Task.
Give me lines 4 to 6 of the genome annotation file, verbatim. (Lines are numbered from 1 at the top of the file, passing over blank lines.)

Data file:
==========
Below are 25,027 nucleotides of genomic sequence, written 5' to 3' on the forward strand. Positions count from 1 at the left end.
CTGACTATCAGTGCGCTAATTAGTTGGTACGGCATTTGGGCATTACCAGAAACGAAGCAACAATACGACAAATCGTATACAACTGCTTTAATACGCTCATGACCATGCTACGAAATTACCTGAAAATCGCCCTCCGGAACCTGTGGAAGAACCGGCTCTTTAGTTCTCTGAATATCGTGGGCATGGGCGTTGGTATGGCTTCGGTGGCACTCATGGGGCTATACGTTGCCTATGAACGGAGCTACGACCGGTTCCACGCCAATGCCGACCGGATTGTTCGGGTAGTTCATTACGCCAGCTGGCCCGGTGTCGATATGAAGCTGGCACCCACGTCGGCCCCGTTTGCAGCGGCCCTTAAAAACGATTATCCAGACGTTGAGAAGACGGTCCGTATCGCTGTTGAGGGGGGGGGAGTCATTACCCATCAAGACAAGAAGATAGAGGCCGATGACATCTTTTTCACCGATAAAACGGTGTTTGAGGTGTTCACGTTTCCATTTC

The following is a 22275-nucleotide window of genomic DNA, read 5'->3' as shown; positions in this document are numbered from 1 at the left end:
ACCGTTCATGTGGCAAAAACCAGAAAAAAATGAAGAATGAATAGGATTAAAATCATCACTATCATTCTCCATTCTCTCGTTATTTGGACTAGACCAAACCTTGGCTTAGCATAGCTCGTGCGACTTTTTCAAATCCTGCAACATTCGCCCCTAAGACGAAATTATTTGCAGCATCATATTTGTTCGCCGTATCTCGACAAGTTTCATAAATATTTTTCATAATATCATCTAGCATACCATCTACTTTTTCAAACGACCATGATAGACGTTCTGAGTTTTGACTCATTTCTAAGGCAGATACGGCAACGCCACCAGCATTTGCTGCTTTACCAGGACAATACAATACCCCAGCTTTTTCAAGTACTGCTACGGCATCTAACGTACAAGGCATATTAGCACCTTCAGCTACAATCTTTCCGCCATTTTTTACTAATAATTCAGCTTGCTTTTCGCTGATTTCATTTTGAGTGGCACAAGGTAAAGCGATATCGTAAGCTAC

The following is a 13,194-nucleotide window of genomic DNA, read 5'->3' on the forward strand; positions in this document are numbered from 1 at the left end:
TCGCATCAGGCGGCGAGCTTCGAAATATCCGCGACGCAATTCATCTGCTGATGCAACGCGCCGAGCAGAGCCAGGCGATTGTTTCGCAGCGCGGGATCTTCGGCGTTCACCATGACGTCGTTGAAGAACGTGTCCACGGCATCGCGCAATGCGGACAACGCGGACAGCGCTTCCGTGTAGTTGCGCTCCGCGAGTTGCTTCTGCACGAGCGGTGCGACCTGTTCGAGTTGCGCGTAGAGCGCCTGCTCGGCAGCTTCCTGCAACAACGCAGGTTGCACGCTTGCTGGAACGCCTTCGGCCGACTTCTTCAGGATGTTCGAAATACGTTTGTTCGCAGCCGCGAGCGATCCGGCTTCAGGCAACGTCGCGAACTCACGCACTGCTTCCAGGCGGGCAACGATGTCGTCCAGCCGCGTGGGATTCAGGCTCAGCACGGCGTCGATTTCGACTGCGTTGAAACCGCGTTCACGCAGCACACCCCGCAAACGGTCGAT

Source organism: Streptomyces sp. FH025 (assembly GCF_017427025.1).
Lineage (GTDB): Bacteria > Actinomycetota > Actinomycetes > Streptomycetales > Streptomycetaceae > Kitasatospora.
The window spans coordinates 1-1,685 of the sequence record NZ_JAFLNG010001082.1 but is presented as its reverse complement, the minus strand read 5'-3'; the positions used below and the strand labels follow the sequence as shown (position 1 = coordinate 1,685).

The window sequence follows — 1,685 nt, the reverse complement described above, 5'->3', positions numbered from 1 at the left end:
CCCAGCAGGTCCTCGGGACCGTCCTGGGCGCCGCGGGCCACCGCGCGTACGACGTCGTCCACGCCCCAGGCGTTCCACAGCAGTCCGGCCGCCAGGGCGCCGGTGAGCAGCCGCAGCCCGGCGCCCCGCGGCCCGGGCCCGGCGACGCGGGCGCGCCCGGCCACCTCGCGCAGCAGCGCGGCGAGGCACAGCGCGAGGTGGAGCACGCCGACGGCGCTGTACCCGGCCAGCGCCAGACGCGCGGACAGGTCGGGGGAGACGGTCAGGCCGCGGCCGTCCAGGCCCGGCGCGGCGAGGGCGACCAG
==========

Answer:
ACCGTTCATGTGGCAAAAACCAGAAAAAAATGAAGAATGAATAGGATTAAAATCATCACTATCATTCTCCATTCTCTCGTTATTTGGACTAGACCAAACCTTGGCTTAGCATAGCTCGTGCGACTTTTTCAAATCCTGCAACATTCGCCCCTAAGACGAAATTATTTGCAGCATCATATTTGTTCGCCGTATCTCGACAAGTTTCATAAATATTTTTCATAATATCATCTAGCATACCATCTACTTTTTCAAACGACCATGATAGACGTTCTGAGTTTTGACTCATTTCTAAGGCAGATACGGCAACGCCACCAGCATTTGCTGCTTTACCAGGACAATACAATACCCCAGCTTTTTCAAGTACTGCTACGGCATCTAACGTACAAGGCATATTAGCACCTTCAGCTACAATCTTTCCGCCATTTTTTACTAATAATTCAGCTTGCTTTTCGCTGATTTCATTTTGAGTGGCACAAGGTAAAGCGATATCGTAAGCTAC

The following is a 13,194-nucleotide window of genomic DNA, read 5'->3' on the forward strand; positions in this document are numbered from 1 at the left end:
TCGCATCAGGCGGCGAGCTTCGAAATATCCGCGACGCAATTCATCTGCTGATGCAACGCGCCGAGCAGAGCCAGGCGATTGTTTCGCAGCGCGGGATCTTCGGCGTTCACCATGACGTCGTTGAAGAACGTGTCCACGGCATCGCGCAATGCGGACAACGCGGACAGCGCTTCCGTGTAGTTGCGCTCCGCGAGTTGCTTCTGCACGAGCGGTGCGACCTGTTCGAGTTGCGCGTAGAGCGCCTGCTCGGCAGCTTCCTGCAACAACGCAGGTTGCACGCTTGCTGGAACGCCTTCGGCCGACTTCTTCAGGATGTTCGAAATACGTTTGTTCGCAGCCGCGAGCGATCCGGCTTCAGGCAACGTCGCGAACTCACGCACTGCTTCCAGGCGGGCAACGATGTCGTCCAGCCGCGTGGGATTCAGGCTCAGCACGGCGTCGATTTCGACTGCGTTGAAACCGCGTTCACGCAGCACACCCCGCAAACGGTCGAT